Tony Kushner, the Pulitzer Prize-winning playwright of the two-part play “Angels in America,” has never been an advocate of absolute pessimism. Written in the height of the AIDS crisis, “Angels in America” confronted the disease’s physical and social ravages — and the heartless, cruel unresponsiveness of the American government — with a transcendent grace, if not exactly hope.
Well, maybe hope. Speaking to The Guardian’s Kate Kellaway about a new production of “Angels in America” at London’s National Theatre, Kushner articulated some of the ethos behind the unexpectedly uplifting end of “Perestroika,” the play’s second installment.
“I see hope — if you have the option to look for plausible hope — as a moral obligation,” he said.
Theatrically, he sees great reason to celebrate; sitting in on a week of rehearsals for the National Theatre production, directed by Marianne Elliot, he said he was “mainly delighted.”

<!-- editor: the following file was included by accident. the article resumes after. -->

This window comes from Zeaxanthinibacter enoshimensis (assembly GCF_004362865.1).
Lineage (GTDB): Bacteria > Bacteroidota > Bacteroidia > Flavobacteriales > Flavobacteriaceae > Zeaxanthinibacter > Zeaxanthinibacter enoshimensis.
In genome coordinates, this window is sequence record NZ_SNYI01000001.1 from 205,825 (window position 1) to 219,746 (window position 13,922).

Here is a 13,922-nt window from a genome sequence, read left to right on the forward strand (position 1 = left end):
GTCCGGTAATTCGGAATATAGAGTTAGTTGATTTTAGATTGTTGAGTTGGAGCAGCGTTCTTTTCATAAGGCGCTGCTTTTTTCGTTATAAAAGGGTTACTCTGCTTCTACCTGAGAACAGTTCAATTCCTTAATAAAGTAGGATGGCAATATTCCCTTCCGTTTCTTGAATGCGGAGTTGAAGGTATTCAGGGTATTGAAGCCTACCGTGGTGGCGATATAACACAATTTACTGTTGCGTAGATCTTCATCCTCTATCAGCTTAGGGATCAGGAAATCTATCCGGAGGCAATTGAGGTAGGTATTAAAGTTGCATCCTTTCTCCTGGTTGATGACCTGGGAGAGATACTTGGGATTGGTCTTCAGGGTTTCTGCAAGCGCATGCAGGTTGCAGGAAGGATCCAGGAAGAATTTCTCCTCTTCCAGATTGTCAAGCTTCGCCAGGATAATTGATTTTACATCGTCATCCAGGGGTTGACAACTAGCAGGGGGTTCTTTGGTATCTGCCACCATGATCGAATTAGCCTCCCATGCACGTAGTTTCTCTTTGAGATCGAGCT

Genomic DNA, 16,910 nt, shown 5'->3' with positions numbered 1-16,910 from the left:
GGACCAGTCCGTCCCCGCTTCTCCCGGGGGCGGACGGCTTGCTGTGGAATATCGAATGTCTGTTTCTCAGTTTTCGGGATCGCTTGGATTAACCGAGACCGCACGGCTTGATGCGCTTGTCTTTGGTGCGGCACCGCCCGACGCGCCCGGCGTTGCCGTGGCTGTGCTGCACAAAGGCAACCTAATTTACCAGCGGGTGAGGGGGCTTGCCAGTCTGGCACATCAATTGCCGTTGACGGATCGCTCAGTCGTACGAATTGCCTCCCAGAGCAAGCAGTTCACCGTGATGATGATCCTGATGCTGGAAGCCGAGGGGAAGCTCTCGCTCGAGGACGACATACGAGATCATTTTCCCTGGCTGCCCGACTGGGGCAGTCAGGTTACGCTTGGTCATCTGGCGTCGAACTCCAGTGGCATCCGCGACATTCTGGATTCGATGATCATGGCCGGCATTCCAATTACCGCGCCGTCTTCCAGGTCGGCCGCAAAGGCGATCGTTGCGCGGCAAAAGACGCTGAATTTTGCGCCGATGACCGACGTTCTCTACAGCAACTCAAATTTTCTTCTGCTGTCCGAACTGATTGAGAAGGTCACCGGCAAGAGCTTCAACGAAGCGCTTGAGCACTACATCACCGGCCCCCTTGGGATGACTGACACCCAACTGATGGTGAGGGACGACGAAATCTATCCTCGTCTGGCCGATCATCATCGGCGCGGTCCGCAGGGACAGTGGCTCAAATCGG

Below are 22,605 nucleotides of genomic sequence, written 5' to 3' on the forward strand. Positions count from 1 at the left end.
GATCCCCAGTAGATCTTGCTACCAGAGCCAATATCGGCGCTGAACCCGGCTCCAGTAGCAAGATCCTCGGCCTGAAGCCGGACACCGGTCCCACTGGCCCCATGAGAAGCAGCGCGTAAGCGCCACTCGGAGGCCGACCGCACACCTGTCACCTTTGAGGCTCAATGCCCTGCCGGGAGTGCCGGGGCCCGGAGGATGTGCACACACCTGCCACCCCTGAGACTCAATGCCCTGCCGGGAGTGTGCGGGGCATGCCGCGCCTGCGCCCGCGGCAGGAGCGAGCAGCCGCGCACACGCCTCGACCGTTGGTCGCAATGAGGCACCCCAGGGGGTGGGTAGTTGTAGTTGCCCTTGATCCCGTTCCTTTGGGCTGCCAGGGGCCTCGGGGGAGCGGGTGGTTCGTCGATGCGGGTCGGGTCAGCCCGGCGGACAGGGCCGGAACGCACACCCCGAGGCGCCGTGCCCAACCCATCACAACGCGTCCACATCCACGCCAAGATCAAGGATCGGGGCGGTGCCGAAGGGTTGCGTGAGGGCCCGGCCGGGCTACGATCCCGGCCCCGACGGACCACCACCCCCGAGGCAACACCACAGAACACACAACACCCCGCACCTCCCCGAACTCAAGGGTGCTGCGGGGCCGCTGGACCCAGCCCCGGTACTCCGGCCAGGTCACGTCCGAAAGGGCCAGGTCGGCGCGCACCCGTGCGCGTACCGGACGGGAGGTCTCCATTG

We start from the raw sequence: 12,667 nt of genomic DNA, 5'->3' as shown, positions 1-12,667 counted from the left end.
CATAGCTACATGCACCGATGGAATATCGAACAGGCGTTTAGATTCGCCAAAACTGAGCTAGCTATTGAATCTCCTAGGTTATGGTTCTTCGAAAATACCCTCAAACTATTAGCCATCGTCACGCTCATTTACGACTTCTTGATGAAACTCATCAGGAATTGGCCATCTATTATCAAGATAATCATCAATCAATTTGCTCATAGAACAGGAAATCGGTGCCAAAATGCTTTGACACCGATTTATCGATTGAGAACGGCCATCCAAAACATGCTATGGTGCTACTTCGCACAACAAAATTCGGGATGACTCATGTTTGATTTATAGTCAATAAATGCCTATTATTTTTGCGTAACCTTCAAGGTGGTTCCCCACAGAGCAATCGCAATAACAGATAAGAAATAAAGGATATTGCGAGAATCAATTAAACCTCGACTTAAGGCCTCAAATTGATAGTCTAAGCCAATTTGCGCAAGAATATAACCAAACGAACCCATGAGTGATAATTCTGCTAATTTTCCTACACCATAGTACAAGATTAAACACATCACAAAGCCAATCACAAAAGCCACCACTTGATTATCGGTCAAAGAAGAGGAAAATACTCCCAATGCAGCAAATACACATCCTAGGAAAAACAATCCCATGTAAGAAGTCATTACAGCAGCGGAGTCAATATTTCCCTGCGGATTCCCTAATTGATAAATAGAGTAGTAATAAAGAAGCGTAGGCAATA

Politically, it’s a big more complicated. While the AIDS crisis has passed in the United States and United Kingdom, the play is opening, for both countries, at another urgent political moment.
Kushner’s opinion on the state of things? It’s not exactly positive: “There is no possibility of living anywhere other than on a knife’s edge of terror when Donald Trump is president,” he said. “Everyone sentient has to be wildly alarmed.”
Yet still, hope reigns supreme, which may have something to do with a certain Jewish resilience — he did say, after all, “much of my politics are the direct result of being a diasporan modernist Jew.”
And so, for him, all is not lost. It never has been.
“The planet is in danger but despair is not called for –- all it does is waste time and there’s a lot to be done,” he said.